In a previous post I encouraged you to “prepare for tomorrow, today.” In other words, I suggested that planning as opposed to “winging it” yields better results. The question I often get asked is, how far into the future and how specific should lessons be planned? A week, two weeks, a month?
Years ago, one of the top-selling publishers of Christian textbooks sold daily lesson plans that accompanied their curriculum. The lesson plans gave the teacher approximately 180 days of directions. This was an “all inclusive” system covering all subjects. The Curriculum Guide, as it was called, orchestrated everything a teacher was to do from when and how long to teach phonics or math, to when the student should be given a snack break.
Was this to be taken literally? It seemed like it. A friend who was a principal of a school not far from Basic Skills told me of a time he went to a training put on by this publisher. He visited a large, “model school” and toured one of the elementary buildings so that he could be shown the curriculum in use, the way the publisher intended. What struck him was that each classroom teacher of the same grade level was presenting the identical lesson within minutes of the teacher next door.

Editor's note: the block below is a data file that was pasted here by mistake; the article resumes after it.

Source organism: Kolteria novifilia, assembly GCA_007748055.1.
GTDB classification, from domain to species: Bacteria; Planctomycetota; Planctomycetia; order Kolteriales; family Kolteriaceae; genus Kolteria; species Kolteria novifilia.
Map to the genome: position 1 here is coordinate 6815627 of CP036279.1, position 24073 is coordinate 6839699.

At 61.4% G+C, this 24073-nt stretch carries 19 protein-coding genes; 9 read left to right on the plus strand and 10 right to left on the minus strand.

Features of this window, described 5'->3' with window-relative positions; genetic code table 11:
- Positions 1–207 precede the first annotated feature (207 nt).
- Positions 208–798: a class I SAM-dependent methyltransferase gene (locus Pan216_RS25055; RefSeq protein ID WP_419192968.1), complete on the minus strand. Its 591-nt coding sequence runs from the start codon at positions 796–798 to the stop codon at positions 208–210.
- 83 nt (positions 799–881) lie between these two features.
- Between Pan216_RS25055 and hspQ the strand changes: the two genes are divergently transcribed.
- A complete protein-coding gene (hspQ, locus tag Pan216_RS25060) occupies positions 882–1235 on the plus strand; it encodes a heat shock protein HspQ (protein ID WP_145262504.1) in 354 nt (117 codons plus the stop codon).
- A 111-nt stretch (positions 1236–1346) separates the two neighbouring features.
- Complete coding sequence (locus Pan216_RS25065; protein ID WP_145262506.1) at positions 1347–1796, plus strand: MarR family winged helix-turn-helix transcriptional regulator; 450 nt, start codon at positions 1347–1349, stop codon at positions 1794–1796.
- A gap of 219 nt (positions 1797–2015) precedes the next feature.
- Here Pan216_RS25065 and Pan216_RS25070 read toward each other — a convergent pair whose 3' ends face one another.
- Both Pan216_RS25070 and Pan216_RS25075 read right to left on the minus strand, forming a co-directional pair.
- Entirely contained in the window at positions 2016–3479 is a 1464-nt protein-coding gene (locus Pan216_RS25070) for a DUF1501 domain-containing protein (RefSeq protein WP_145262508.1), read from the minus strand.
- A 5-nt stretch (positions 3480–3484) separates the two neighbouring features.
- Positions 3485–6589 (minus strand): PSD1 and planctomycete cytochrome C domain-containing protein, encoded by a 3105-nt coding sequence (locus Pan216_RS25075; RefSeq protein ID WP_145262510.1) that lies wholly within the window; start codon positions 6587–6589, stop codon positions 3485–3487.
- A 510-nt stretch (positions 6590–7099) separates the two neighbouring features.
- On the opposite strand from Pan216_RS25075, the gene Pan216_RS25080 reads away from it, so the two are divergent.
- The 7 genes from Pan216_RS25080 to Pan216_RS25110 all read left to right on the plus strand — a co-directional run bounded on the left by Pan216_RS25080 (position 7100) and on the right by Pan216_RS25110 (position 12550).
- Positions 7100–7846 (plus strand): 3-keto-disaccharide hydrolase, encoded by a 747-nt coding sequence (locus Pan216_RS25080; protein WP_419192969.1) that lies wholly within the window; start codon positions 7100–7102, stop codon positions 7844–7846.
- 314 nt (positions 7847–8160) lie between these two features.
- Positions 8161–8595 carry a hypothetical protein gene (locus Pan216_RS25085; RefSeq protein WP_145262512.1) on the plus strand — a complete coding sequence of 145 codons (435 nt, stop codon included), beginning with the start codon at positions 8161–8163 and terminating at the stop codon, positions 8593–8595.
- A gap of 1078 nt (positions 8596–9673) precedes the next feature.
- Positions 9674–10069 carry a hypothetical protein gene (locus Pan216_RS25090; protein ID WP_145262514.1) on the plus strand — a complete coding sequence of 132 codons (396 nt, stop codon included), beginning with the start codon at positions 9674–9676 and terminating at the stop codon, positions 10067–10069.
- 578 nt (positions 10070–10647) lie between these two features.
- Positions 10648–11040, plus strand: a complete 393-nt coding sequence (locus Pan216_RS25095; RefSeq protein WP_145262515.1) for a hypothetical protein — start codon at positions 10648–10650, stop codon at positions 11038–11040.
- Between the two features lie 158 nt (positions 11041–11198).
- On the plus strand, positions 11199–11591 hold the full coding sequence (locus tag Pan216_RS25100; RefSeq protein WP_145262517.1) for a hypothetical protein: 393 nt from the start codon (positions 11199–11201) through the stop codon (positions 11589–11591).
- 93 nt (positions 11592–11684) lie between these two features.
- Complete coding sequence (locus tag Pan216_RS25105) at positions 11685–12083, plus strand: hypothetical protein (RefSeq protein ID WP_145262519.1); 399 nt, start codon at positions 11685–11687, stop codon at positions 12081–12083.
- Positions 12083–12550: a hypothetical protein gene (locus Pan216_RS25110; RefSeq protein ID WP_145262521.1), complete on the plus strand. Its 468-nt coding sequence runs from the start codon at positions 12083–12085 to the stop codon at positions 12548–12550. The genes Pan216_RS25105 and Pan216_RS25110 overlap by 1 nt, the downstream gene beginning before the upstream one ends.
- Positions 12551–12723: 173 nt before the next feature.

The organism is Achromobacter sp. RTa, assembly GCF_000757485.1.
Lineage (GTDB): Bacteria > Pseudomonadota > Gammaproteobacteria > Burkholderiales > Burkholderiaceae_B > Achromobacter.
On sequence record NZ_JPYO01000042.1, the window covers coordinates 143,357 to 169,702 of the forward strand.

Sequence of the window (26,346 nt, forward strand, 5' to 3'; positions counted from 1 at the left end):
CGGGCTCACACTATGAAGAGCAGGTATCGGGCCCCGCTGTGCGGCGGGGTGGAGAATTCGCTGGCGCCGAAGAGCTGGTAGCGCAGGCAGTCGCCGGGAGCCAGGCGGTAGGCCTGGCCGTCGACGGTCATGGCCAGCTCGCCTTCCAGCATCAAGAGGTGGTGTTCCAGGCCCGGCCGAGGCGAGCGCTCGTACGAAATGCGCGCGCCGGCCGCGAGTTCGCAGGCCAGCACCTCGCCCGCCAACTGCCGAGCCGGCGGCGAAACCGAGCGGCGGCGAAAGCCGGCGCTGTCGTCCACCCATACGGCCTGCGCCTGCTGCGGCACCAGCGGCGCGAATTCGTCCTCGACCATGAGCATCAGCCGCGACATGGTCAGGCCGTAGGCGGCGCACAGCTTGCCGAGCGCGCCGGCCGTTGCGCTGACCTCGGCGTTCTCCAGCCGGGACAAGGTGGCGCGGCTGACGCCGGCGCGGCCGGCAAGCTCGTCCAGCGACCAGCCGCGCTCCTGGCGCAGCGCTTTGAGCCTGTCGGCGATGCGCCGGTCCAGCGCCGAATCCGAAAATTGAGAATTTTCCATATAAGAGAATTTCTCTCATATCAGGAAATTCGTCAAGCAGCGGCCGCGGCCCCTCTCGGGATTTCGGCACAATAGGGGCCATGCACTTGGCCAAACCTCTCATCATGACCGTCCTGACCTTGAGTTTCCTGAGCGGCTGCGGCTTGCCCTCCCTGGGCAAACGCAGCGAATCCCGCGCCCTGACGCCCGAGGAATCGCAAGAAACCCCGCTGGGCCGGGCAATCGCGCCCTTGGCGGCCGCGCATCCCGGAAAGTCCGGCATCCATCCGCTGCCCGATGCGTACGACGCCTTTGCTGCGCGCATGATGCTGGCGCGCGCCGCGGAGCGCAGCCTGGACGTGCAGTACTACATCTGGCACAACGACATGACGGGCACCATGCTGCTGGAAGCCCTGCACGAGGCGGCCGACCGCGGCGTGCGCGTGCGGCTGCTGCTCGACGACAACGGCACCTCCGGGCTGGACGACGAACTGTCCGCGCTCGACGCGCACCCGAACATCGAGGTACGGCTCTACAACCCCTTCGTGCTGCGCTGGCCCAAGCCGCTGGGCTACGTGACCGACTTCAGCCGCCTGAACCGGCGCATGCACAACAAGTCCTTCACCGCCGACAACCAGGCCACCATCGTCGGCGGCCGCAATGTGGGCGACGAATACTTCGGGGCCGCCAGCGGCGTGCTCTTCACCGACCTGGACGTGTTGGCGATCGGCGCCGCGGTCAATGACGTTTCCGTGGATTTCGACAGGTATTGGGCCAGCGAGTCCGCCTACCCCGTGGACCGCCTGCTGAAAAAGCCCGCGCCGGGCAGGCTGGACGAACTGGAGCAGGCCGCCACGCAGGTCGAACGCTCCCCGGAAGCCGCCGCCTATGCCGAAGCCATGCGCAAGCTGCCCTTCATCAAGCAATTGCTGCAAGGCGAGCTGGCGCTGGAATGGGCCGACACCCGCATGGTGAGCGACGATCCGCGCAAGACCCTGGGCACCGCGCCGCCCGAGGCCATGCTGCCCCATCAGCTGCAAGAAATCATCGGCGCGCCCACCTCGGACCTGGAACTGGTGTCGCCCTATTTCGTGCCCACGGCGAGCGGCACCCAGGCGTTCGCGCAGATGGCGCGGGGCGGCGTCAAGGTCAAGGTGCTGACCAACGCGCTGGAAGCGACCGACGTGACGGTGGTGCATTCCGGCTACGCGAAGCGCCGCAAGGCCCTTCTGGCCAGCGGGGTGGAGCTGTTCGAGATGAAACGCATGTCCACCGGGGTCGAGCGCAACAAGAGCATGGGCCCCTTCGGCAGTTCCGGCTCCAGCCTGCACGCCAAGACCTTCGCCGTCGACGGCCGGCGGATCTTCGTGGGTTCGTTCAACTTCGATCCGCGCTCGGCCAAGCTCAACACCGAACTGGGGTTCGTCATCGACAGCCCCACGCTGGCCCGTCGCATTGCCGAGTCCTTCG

As a home school parent, what if:
Your child doesn’t get it? Do you go on anyway?
Your child understands the lesson quicker than expected? Do you do the drill anyway because it’s there?
You get behind in the lessons due to sickness? Do you double up on the work and extend the school day? School six days a week to get caught up?
You’d probably answer “no” most of the time to the above.
I’ve read that the Apollo space crafts on their way to the moon were off course 97% of the time. They needed to constantly be put back on course. In spite of this, they reached their destinations with pin-point accuracy and timing.
Don’t plan your lessons in terms of specifics too far down the road. Think in a “big picture” sort of way, of where you want to go, what you want to cover, and approximately when you want to get there.
Plan to Improvise!
That’s the tip of the week!
It’s possible to download templates and “make your own transcript.” However, family generated records may prompt admissions counselors to question the credibility and accuracy of what they are looking at. If you want to sidestep this experience, consider enrolling into New Covenant Christian Academy’s Diploma Program. January is the month we offer our deepest enrollment discount to new and existing families. Click Here to learn how to save $50.00 per student. But you’ll need to act now — This offer expires January 31st and will not be repeated.